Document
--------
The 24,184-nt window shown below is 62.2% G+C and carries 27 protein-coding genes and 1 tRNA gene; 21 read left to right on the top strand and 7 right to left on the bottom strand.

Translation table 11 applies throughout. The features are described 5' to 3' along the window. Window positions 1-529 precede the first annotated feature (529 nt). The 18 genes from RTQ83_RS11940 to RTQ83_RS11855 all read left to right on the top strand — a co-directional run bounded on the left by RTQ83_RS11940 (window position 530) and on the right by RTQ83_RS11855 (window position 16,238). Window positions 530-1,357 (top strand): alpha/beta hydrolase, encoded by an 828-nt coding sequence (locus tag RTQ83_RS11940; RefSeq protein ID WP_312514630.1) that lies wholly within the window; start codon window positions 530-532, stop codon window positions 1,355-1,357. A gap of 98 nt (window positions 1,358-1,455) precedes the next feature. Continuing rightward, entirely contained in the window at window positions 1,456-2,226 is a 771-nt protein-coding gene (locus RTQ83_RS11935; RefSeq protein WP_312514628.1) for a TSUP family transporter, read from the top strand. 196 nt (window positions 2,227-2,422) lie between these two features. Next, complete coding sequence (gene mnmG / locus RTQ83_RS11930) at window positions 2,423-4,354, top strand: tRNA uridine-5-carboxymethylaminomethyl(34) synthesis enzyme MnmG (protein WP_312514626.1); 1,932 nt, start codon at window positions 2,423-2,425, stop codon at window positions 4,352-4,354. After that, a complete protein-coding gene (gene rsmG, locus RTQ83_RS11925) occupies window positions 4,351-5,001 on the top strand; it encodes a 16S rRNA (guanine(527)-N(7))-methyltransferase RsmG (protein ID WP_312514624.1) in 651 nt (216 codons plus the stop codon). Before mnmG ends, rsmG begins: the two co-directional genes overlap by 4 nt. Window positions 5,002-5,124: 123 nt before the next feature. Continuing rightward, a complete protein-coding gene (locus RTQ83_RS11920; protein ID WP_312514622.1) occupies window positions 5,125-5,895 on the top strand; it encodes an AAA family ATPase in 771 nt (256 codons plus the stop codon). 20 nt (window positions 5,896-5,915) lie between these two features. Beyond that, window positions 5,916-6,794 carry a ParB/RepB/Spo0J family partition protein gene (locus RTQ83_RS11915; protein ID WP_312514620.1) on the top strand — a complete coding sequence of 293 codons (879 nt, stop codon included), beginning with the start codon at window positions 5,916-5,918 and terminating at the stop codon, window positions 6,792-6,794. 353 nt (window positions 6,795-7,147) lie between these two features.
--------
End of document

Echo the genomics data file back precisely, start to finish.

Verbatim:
The 24,184-nt window shown below is 62.2% G+C and carries 27 protein-coding genes and 1 tRNA gene; 21 read left to right on the top strand and 7 right to left on the bottom strand.

Translation table 11 applies throughout. The features are described 5' to 3' along the window. Window positions 1-529 precede the first annotated feature (529 nt). The 18 genes from RTQ83_RS11940 to RTQ83_RS11855 all read left to right on the top strand — a co-directional run bounded on the left by RTQ83_RS11940 (window position 530) and on the right by RTQ83_RS11855 (window position 16,238). Window positions 530-1,357 (top strand): alpha/beta hydrolase, encoded by an 828-nt coding sequence (locus tag RTQ83_RS11940; RefSeq protein ID WP_312514630.1) that lies wholly within the window; start codon window positions 530-532, stop codon window positions 1,355-1,357. A gap of 98 nt (window positions 1,358-1,455) precedes the next feature. Continuing rightward, entirely contained in the window at window positions 1,456-2,226 is a 771-nt protein-coding gene (locus RTQ83_RS11935; RefSeq protein WP_312514628.1) for a TSUP family transporter, read from the top strand. 196 nt (window positions 2,227-2,422) lie between these two features. Next, complete coding sequence (gene mnmG / locus RTQ83_RS11930) at window positions 2,423-4,354, top strand: tRNA uridine-5-carboxymethylaminomethyl(34) synthesis enzyme MnmG (protein WP_312514626.1); 1,932 nt, start codon at window positions 2,423-2,425, stop codon at window positions 4,352-4,354. After that, a complete protein-coding gene (gene rsmG, locus RTQ83_RS11925) occupies window positions 4,351-5,001 on the top strand; it encodes a 16S rRNA (guanine(527)-N(7))-methyltransferase RsmG (protein ID WP_312514624.1) in 651 nt (216 codons plus the stop codon). Before mnmG ends, rsmG begins: the two co-directional genes overlap by 4 nt. Window positions 5,002-5,124: 123 nt before the next feature. Continuing rightward, a complete protein-coding gene (locus RTQ83_RS11920; protein ID WP_312514622.1) occupies window positions 5,125-5,895 on the top strand; it encodes an AAA family ATPase in 771 nt (256 codons plus the stop codon). 20 nt (window positions 5,896-5,915) lie between these two features. Beyond that, window positions 5,916-6,794 carry a ParB/RepB/Spo0J family partition protein gene (locus RTQ83_RS11915; protein ID WP_312514620.1) on the top strand — a complete coding sequence of 293 codons (879 nt, stop codon included), beginning with the start codon at window positions 5,916-5,918 and terminating at the stop codon, window positions 6,792-6,794. 353 nt (window positions 6,795-7,147) lie between these two features.